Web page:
Evidence-based Practices (EBP)

The Felton Institute offers extensive Evidence-based Practice Training courses. Below is a summary of information, however, complete information along with registration information about training courses (online and in-person) can be found at the Felton Research and Training Center’s website: feltonresearch.org.

Evidence-based Practice Training

For social service providers, agencies, and institutions that are interested in updating their approach to follow evidence-based models that have been shown to have the most profound impact on clients, the Felton Institute offers comprehensive training in Evidence-Based treatment approaches. We help organizations:

  • Evaluate readiness to implement evidence-based practice using an asset needs organizational assessment process.
  • Ensure that training models chosen are held to fidelity and that standards of practice are reinforced in reasonable and practical ways by supervisors.
  • Develop clinical learning capacity in both supervisors and front line staff.

Evidence-based Training Descriptions

Cognitive Behavioral Therapy for Psychosis (CBTp)
The aim of the course is to increase the knowledge base of CBTp in the community and to explore ways in which clinicians can incorporate these techniques into their current practice.

Practicing with Cultural Relevance
Practicing with Cultural Relevance is a multi-dimensional practice, which impacts how we view our clients, our co-workers, and ourselves. The purpose of this workshop is to enhance how we as providers view the people we serve through a culturally-sensitive lens.

Dialectical Behavioral Therapy (DBT)
DBT is a form of therapy that was originally developed by Marsha M. Linehan, at the University of Washington. DBT is helpful for treating people who suffer with personality disorders, like borderline personality disorder. DBT combines standard cognitive-behavioral methodology to help regulate emotions and reality-testing with concepts of distress tolerance, acceptance, and mindfulness-awareness practices which are derived from Buddhist meditation disciplines. Research indicates that DBT is also effective in treating patients who present varied symptoms and behaviors associated with mood disorders, including self-harm. Recent research suggests its effectiveness with sexual abuse survivors and chemical dependency.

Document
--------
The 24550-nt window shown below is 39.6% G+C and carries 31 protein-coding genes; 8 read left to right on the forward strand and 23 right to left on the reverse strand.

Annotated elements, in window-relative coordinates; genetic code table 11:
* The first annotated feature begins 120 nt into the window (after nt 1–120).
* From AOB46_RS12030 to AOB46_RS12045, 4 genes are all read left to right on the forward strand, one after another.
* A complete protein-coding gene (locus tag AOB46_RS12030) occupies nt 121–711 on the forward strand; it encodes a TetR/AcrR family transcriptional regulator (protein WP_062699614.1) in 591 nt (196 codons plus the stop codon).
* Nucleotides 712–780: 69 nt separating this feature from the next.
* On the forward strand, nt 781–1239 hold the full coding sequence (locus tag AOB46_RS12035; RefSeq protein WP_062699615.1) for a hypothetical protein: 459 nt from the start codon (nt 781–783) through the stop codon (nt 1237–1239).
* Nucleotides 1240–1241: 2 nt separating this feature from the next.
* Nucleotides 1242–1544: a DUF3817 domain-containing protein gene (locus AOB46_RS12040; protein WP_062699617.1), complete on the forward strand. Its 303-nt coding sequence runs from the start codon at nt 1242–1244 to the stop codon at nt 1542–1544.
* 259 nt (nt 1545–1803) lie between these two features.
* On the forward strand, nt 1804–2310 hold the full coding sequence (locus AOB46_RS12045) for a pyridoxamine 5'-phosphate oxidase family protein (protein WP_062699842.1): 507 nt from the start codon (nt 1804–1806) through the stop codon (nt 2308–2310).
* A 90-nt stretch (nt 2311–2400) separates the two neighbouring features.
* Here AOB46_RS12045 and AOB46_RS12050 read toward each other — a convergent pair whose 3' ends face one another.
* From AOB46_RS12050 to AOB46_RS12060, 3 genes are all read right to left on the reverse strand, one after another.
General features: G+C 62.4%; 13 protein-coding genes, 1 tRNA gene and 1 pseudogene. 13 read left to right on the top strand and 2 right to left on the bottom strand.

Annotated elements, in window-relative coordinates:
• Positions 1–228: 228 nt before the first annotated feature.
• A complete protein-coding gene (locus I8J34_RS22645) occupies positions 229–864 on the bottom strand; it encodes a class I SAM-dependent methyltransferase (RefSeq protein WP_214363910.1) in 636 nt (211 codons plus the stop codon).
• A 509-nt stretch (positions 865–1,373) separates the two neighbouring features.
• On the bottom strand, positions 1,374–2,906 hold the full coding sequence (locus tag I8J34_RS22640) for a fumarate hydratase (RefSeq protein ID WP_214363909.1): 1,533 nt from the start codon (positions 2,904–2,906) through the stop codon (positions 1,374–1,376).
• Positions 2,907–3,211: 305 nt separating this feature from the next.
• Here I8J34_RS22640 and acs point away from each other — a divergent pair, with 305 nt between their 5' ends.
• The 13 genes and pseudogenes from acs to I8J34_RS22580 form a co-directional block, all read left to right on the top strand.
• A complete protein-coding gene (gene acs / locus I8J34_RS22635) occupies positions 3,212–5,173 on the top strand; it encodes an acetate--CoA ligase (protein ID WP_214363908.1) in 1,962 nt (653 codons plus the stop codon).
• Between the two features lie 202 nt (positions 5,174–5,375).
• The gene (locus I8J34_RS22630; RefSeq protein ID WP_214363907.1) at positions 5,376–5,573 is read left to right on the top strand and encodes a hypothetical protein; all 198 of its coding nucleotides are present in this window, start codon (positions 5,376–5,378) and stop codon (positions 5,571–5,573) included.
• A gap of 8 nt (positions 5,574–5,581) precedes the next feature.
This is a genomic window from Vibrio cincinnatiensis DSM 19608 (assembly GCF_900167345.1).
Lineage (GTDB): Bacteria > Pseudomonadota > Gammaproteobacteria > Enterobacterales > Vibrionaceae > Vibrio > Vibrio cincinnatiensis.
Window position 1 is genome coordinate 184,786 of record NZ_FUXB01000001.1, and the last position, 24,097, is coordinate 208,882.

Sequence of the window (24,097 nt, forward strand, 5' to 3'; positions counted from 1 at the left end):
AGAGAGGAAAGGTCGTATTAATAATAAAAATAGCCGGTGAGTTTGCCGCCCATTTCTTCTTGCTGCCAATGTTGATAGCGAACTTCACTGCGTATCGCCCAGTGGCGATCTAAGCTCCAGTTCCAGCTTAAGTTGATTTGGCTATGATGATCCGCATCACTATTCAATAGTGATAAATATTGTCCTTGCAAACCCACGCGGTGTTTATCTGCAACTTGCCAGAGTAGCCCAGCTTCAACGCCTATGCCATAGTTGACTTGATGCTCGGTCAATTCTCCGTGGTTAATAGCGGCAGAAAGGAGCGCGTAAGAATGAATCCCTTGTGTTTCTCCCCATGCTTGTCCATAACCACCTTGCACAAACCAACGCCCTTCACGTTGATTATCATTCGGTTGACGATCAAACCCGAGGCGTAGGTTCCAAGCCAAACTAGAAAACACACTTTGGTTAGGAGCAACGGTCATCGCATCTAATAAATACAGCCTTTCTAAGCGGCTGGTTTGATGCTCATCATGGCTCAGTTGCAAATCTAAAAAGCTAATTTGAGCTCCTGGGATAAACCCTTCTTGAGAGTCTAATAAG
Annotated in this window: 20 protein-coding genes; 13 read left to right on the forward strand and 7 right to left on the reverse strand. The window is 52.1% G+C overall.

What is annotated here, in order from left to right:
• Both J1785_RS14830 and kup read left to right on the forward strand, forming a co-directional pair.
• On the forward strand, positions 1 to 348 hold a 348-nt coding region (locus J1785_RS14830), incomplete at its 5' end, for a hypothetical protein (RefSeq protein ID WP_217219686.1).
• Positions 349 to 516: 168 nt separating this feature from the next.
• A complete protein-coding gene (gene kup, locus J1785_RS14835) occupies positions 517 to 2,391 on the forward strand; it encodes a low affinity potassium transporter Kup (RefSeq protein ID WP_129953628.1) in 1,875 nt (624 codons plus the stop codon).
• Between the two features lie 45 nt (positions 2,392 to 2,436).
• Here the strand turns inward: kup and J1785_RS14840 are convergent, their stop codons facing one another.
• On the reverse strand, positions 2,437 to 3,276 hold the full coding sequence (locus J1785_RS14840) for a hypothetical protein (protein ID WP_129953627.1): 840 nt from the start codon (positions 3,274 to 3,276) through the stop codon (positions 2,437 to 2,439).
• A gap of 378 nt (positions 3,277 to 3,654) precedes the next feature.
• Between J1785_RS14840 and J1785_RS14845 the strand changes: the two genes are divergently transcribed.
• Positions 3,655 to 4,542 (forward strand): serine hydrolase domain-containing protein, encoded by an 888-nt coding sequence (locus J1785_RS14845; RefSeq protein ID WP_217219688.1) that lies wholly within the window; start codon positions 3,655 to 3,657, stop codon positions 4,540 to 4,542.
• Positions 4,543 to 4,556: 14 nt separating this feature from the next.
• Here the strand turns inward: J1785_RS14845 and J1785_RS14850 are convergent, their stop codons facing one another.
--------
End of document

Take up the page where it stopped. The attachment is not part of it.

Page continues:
Functional Family Therapy (FFT)
The FFT clinical model is a collaborative effort between FSA and California Institute of Mental health (CiMH) (Link) to bring FFT to FSA’s Full Circle Family Program, a mental health program servicing children youth and families in greater San Francisco. FFT is appealing because of its clear identification of specific phases. Each phase includes specific goals, assessment foci, specific techniques of intervention, and therapist skills necessary for success designed to guide the therapist in working with the family to meet the outcomes and goals short term and long term treatment goals.

Motivational Care Management (MCM)
The Felton Institute has designed a strength-based care-management training for both professional and paraprofessional case managers for the City of San Francisco. A pilot of this program has been offered to the Department of Aging and Adult Services since 2008.

Motivational Interviewing (MI)
In this highly interactive, skills-focused training, participants will learn and rehearse motivational interviewing. This empirically validated, clinical approach works especially well with clients who are highly resistant to or ambivalent about changing.